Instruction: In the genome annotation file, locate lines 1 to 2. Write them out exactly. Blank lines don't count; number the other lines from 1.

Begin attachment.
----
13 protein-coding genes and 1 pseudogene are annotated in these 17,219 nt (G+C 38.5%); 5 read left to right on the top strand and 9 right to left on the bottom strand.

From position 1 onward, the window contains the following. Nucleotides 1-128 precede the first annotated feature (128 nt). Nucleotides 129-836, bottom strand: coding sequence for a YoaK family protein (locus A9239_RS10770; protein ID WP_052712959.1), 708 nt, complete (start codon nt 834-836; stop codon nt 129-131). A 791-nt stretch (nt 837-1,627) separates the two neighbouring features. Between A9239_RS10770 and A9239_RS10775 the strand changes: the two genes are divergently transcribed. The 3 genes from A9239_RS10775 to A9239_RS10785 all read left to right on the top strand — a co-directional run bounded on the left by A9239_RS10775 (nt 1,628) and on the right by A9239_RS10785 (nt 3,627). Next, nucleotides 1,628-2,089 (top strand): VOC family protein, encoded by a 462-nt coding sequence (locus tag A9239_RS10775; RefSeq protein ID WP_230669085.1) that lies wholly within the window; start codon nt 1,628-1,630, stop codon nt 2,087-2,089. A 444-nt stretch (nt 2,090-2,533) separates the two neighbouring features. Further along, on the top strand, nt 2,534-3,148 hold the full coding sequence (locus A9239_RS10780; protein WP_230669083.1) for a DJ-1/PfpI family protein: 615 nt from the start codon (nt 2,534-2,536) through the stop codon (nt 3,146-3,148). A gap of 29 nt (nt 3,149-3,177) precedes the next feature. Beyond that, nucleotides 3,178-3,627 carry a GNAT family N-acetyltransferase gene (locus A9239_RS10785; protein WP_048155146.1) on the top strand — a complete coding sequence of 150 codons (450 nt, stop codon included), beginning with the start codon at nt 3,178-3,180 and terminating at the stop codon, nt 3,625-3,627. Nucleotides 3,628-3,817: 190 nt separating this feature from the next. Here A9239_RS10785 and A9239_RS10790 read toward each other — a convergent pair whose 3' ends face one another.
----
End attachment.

13 protein-coding genes and 1 pseudogene are annotated in these 17,219 nt (G+C 38.5%); 5 read left to right on the top strand and 9 right to left on the bottom strand.

From position 1 onward, the window contains the following. Nucleotides 1-128 precede the first annotated feature (128 nt). Nucleotides 129-836, bottom strand: coding sequence for a YoaK family protein (locus A9239_RS10770; protein ID WP_052712959.1), 708 nt, complete (start codon nt 834-836; stop codon nt 129-131). A 791-nt stretch (nt 837-1,627) separates the two neighbouring features. Between A9239_RS10770 and A9239_RS10775 the strand changes: the two genes are divergently transcribed. The 3 genes from A9239_RS10775 to A9239_RS10785 all read left to right on the top strand — a co-directional run bounded on the left by A9239_RS10775 (nt 1,628) and on the right by A9239_RS10785 (nt 3,627). Next, nucleotides 1,628-2,089 (top strand): VOC family protein, encoded by a 462-nt coding sequence (locus tag A9239_RS10775; RefSeq protein ID WP_230669085.1) that lies wholly within the window; start codon nt 1,628-1,630, stop codon nt 2,087-2,089. A 444-nt stretch (nt 2,090-2,533) separates the two neighbouring features. Further along, on the top strand, nt 2,534-3,148 hold the full coding sequence (locus A9239_RS10780; protein WP_230669083.1) for a DJ-1/PfpI family protein: 615 nt from the start codon (nt 2,534-2,536) through the stop codon (nt 3,146-3,148). A gap of 29 nt (nt 3,149-3,177) precedes the next feature. Beyond that, nucleotides 3,178-3,627 carry a GNAT family N-acetyltransferase gene (locus A9239_RS10785; protein WP_048155146.1) on the top strand — a complete coding sequence of 150 codons (450 nt, stop codon included), beginning with the start codon at nt 3,178-3,180 and terminating at the stop codon, nt 3,625-3,627. Nucleotides 3,628-3,817: 190 nt separating this feature from the next. Here A9239_RS10785 and A9239_RS10790 read toward each other — a convergent pair whose 3' ends face one another.